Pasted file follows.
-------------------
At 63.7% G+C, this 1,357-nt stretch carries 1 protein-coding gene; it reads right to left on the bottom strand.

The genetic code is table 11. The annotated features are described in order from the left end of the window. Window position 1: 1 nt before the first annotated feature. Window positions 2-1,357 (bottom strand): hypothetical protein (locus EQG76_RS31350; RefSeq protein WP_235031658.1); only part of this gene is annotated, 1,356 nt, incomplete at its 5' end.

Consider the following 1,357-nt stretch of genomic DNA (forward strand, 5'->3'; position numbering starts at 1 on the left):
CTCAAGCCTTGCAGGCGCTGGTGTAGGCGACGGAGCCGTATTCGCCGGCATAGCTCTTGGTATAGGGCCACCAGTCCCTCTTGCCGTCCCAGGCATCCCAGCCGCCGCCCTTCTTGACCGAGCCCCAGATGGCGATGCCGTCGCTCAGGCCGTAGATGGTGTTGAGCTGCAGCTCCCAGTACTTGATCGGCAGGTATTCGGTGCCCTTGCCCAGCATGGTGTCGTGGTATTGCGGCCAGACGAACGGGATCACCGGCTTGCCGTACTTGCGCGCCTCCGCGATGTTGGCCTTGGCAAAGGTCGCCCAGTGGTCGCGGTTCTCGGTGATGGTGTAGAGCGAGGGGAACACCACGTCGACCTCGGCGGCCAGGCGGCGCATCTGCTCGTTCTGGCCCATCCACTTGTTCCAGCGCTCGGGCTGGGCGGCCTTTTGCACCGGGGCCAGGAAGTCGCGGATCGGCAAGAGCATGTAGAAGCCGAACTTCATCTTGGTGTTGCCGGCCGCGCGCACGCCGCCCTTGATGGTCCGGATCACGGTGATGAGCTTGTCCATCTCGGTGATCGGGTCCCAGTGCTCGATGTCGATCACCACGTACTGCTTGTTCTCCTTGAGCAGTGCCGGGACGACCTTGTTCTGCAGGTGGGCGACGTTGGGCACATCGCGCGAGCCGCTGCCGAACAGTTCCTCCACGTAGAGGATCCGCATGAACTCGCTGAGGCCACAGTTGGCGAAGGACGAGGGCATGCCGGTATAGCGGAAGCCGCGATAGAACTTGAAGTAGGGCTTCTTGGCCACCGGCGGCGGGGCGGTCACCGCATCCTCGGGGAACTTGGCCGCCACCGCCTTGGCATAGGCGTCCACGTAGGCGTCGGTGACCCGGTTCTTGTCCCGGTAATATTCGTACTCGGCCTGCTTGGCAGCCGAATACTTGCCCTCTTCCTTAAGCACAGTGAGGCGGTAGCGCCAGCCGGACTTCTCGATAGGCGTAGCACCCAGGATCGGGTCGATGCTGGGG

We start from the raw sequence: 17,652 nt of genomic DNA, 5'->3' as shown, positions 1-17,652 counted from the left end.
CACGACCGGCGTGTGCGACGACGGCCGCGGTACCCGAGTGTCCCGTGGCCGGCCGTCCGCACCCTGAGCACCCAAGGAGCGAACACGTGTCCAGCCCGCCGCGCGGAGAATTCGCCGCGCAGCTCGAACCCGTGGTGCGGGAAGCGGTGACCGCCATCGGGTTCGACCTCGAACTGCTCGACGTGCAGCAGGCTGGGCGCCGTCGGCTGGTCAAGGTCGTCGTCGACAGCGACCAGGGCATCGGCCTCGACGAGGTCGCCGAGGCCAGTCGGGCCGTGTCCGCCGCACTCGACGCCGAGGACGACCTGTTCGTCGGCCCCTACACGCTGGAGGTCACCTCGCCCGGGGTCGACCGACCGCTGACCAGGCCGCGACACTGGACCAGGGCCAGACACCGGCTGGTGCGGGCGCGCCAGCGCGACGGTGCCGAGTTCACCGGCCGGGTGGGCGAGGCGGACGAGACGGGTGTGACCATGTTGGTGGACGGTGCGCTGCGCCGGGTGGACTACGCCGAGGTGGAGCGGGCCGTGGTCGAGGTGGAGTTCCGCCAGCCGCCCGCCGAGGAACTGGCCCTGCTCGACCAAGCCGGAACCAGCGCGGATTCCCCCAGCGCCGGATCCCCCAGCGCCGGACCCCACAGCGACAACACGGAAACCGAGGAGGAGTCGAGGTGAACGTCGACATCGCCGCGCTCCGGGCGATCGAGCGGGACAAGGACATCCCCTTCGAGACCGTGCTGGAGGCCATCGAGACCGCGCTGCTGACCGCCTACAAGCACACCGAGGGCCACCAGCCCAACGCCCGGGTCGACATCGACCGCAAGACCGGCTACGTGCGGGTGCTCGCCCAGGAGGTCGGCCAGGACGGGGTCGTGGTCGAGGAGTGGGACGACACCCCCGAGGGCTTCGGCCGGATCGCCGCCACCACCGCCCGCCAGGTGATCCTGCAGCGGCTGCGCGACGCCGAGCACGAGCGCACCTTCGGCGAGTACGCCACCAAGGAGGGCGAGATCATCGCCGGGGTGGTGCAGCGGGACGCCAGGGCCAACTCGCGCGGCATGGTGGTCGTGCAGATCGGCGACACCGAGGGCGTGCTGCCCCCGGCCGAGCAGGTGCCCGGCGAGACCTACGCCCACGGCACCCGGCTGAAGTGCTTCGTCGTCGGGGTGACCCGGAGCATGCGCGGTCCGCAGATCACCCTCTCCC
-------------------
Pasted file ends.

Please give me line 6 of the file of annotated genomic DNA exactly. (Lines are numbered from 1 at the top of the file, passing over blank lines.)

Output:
CACGACCGGCGTGTGCGACGACGGCCGCGGTACCCGAGTGTCCCGTGGCCGGCCGTCCGCACCCTGAGCACCCAAGGAGCGAACACGTGTCCAGCCCGCCGCGCGGAGAATTCGCCGCGCAGCTCGAACCCGTGGTGCGGGAAGCGGTGACCGCCATCGGGTTCGACCTCGAACTGCTCGACGTGCAGCAGGCTGGGCGCCGTCGGCTGGTCAAGGTCGTCGTCGACAGCGACCAGGGCATCGGCCTCGACGAGGTCGCCGAGGCCAGTCGGGCCGTGTCCGCCGCACTCGACGCCGAGGACGACCTGTTCGTCGGCCCCTACACGCTGGAGGTCACCTCGCCCGGGGTCGACCGACCGCTGACCAGGCCGCGACACTGGACCAGGGCCAGACACCGGCTGGTGCGGGCGCGCCAGCGCGACGGTGCCGAGTTCACCGGCCGGGTGGGCGAGGCGGACGAGACGGGTGTGACCATGTTGGTGGACGGTGCGCTGCGCCGGGTGGACTACGCCGAGGTGGAGCGGGCCGTGGTCGAGGTGGAGTTCCGCCAGCCGCCCGCCGAGGAACTGGCCCTGCTCGACCAAGCCGGAACCAGCGCGGATTCCCCCAGCGCCGGATCCCCCAGCGCCGGACCCCACAGCGACAACACGGAAACCGAGGAGGAGTCGAGGTGAACGTCGACATCGCCGCGCTCCGGGCGATCGAGCGGGACAAGGACATCCCCTTCGAGACCGTGCTGGAGGCCATCGAGACCGCGCTGCTGACCGCCTACAAGCACACCGAGGGCCACCAGCCCAACGCCCGGGTCGACATCGACCGCAAGACCGGCTACGTGCGGGTGCTCGCCCAGGAGGTCGGCCAGGACGGGGTCGTGGTCGAGGAGTGGGACGACACCCCCGAGGGCTTCGGCCGGATCGCCGCCACCACCGCCCGCCAGGTGATCCTGCAGCGGCTGCGCGACGCCGAGCACGAGCGCACCTTCGGCGAGTACGCCACCAAGGAGGGCGAGATCATCGCCGGGGTGGTGCAGCGGGACGCCAGGGCCAACTCGCGCGGCATGGTGGTCGTGCAGATCGGCGACACCGAGGGCGTGCTGCCCCCGGCCGAGCAGGTGCCCGGCGAGACCTACGCCCACGGCACCCGGCTGAAGTGCTTCGTCGTCGGGGTGACCCGGAGCATGCGCGGTCCGCAGATCACCCTCTCCC